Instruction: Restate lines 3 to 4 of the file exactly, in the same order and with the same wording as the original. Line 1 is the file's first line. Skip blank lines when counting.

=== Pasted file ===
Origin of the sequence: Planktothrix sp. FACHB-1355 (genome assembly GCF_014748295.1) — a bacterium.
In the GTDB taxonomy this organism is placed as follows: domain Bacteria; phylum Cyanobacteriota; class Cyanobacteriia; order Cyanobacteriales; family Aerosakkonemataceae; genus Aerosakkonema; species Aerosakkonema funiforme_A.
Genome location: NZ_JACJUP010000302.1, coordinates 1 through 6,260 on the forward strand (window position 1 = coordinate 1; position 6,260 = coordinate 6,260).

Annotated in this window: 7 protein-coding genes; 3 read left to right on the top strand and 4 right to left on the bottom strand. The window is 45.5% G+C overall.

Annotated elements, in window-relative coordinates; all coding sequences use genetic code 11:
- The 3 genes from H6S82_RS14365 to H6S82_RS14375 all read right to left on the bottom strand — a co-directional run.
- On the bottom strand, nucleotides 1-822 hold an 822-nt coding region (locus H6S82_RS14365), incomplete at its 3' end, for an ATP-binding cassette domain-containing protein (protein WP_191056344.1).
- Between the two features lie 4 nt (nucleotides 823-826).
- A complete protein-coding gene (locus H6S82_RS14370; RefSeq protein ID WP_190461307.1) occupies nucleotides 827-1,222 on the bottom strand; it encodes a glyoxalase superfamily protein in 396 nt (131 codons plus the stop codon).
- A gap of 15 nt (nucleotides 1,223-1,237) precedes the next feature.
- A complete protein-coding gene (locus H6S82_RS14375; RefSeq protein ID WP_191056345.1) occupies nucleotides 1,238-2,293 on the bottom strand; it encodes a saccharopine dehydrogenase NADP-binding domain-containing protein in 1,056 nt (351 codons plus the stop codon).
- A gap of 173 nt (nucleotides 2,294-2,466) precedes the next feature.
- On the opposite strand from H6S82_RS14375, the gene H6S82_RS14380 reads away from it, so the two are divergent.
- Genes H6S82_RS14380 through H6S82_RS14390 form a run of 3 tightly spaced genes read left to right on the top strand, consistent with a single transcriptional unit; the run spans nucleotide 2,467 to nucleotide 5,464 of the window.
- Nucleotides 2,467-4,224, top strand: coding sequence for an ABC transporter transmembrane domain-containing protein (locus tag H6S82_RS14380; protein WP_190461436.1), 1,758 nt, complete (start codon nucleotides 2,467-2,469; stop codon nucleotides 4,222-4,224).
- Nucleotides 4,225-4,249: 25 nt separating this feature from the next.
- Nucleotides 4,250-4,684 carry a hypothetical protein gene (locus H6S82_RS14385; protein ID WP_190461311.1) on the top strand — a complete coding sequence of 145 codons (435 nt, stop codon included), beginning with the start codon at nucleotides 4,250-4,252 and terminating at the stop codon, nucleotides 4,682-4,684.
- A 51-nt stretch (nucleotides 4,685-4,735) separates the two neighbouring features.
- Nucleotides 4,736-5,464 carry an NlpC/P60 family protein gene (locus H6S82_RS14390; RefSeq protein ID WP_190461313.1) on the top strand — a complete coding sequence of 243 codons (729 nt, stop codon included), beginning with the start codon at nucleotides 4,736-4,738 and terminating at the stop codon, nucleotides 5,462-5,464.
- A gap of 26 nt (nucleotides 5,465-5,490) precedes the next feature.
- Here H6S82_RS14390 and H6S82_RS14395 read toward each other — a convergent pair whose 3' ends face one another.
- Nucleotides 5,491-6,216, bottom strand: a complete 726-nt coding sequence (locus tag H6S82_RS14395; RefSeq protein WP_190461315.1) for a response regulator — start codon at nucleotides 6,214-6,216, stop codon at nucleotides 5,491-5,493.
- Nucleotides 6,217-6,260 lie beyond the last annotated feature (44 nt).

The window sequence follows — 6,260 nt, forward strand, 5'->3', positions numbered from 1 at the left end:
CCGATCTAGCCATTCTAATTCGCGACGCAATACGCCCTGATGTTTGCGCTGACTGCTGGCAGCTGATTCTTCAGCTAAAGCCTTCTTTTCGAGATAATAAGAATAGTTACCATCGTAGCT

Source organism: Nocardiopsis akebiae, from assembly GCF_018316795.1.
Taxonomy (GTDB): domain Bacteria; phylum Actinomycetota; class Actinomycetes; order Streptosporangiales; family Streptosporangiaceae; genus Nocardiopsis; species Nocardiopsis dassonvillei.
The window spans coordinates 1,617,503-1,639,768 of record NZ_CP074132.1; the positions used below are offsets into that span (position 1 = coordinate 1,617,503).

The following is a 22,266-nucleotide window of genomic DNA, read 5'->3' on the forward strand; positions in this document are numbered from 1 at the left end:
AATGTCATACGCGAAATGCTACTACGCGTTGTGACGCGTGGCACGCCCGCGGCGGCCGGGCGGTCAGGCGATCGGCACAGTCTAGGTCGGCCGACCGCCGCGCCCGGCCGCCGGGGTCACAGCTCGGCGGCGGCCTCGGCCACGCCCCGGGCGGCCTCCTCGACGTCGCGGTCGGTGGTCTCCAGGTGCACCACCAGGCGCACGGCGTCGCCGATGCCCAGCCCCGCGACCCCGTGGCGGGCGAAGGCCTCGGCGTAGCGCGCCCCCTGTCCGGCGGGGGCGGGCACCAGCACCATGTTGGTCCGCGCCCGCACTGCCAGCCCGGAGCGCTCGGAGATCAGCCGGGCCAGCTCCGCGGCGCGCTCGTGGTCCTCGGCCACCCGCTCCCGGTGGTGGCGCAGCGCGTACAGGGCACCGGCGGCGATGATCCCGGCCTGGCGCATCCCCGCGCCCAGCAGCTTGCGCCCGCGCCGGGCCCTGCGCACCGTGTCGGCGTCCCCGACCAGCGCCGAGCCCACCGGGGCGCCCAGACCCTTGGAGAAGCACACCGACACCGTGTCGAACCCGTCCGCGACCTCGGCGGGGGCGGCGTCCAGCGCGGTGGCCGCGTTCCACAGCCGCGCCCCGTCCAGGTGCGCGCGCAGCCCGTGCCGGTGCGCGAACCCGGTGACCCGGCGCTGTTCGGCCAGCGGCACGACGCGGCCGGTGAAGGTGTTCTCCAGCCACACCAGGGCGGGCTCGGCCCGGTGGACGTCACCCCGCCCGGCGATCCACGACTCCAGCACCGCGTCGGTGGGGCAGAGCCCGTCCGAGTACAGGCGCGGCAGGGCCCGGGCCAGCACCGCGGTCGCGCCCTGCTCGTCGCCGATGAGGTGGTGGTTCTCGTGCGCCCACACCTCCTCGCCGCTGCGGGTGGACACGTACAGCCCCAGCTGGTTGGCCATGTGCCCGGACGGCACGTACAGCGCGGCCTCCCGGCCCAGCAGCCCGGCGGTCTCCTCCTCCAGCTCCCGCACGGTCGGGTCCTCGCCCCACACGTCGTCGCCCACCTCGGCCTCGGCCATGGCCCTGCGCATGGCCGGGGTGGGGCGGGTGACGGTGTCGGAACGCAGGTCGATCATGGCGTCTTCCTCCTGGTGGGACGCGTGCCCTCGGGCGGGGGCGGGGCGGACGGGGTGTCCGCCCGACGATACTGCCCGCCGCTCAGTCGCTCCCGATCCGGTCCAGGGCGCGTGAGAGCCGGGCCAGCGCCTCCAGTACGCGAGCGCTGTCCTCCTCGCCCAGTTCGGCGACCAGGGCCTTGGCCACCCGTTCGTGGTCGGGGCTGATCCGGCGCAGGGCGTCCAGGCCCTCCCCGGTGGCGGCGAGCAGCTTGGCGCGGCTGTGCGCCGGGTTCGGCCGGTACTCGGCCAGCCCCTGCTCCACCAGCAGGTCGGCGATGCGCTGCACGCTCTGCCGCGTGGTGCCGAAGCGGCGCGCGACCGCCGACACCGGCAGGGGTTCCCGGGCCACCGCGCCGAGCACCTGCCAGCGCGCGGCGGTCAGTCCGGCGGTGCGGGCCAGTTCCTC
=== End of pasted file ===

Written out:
Genome location: NZ_JACJUP010000302.1, coordinates 1 through 6,260 on the forward strand (window position 1 = coordinate 1; position 6,260 = coordinate 6,260).

Annotated in this window: 7 protein-coding genes; 3 read left to right on the top strand and 4 right to left on the bottom strand. The window is 45.5% G+C overall.